Cattails have long been used for various purposes, like cleaning wastewater at sewage treatment plants, for detoxifying soils, as raw material for handcrafted wickerwork, as means of nutrition and, in traditional medicine, as a healing plant for various illnesses. Researchers at the Fraunhofer Institute for Building Physics IBP in Valley now want to use this gift of nature as a building material to wit, for the insulation of outer walls or reinforcement of plaster. Dr. Martin Krus, Head of Test Center at IBP, testifies as to the numerous positive, construction-related properties of this renewable raw material: "As one of nature's swamp plants, cattails are resistant to molds and are very well equipped to deal with moisture. The leaves of the plant have a fiber-reinforced supporting tissue that is filled up with a soft sponge tissue. Through this special construction, they are extraordinarily stable and possess an excellent insulating effect. This effect is also preserved in the finished products." The researcher already has such a product. Working in close consultation with cooperation partner typha technik Naturbaustoffe, he developed a magnesite-bound insulation panel made of Typha (Latin for "cattail") that already has a patent application pending. The panel features a low heat conductivity of 0.052 W/mK (watts per meter and Kelvin). It delivers excellent fireproofing, soundproofing and heat insulation, and is relatively permeable, but sufficiently tight so that, with most applications, one can dispense with a vapor control barrier. Most of all, the material can cope with high pressure parallel to the panel surface. The researcher and his team were able to validate the excellent values of the Typha panel following one-and-a-half years of measurements conducted in a traditional half-timbered home in Nuremberg. Its outer walls, as well as the timber work, were retrofitted with Typha. "The local craftsmen were enthused by this sustainable material," says Krus.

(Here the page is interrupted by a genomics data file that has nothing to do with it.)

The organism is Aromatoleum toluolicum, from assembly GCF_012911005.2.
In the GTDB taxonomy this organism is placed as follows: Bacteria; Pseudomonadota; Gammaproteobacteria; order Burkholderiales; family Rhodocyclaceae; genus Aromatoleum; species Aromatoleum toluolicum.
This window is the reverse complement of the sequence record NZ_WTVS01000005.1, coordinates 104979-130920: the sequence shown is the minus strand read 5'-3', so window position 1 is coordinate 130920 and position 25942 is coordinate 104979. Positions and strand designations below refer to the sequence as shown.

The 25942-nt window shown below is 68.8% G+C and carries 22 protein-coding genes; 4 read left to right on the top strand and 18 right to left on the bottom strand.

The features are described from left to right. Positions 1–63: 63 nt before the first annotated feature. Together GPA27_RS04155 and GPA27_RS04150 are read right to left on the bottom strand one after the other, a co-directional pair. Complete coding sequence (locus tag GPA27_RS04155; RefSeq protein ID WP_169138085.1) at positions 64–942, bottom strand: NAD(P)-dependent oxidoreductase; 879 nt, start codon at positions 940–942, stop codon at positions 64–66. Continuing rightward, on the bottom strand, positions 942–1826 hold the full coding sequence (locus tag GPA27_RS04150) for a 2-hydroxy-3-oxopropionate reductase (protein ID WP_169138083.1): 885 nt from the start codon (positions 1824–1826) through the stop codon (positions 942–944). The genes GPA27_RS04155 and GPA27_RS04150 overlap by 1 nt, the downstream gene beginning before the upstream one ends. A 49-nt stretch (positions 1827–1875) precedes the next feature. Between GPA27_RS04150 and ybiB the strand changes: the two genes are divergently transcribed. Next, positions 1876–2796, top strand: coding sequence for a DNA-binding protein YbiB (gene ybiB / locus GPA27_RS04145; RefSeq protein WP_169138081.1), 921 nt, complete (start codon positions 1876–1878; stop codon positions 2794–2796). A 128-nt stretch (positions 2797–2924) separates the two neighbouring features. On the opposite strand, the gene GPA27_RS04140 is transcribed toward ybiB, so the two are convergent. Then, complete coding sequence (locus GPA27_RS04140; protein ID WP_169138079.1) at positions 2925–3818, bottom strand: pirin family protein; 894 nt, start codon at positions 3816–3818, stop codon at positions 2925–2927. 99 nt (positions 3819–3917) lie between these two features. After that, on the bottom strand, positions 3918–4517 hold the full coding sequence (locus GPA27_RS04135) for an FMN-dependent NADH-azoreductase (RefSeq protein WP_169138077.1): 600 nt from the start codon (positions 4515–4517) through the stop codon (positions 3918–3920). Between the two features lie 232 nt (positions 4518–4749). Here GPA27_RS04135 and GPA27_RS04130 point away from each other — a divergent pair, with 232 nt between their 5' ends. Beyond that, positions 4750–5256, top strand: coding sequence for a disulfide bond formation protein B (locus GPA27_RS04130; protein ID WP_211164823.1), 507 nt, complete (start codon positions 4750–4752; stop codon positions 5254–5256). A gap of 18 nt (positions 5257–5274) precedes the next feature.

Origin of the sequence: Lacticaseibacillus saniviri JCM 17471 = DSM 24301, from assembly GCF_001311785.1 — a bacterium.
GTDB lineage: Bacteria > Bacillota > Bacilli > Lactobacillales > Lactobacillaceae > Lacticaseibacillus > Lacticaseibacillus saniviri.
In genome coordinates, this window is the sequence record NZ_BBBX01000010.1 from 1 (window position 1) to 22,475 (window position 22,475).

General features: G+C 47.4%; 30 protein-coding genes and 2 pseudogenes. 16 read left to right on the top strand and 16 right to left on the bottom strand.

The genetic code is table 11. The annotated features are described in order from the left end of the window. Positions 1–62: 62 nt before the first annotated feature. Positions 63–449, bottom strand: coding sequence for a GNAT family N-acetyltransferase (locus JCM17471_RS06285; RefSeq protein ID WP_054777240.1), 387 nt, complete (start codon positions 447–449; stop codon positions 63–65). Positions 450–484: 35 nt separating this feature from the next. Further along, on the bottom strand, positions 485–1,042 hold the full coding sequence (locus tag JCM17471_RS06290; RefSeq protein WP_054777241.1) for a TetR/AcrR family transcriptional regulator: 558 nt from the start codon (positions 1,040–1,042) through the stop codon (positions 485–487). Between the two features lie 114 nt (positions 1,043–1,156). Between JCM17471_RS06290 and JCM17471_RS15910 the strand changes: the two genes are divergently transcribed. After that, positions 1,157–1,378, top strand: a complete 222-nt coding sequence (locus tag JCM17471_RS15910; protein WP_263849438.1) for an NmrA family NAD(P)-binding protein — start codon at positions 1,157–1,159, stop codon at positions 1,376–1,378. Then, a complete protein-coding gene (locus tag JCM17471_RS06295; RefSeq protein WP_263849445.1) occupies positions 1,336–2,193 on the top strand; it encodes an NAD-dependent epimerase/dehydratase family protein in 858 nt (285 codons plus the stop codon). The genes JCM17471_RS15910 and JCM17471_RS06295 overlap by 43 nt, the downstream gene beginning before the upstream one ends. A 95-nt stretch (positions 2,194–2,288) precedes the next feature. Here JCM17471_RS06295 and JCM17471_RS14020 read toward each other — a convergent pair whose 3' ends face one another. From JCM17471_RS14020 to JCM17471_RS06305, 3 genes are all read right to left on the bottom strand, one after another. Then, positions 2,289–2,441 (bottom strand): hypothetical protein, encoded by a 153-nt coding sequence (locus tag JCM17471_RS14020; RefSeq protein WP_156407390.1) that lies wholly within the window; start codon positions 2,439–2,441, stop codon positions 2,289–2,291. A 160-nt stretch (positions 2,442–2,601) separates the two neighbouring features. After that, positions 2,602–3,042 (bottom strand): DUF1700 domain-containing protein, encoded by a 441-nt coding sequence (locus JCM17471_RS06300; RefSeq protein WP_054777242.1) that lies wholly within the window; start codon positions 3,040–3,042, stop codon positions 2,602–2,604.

|Contact: Martin Krus|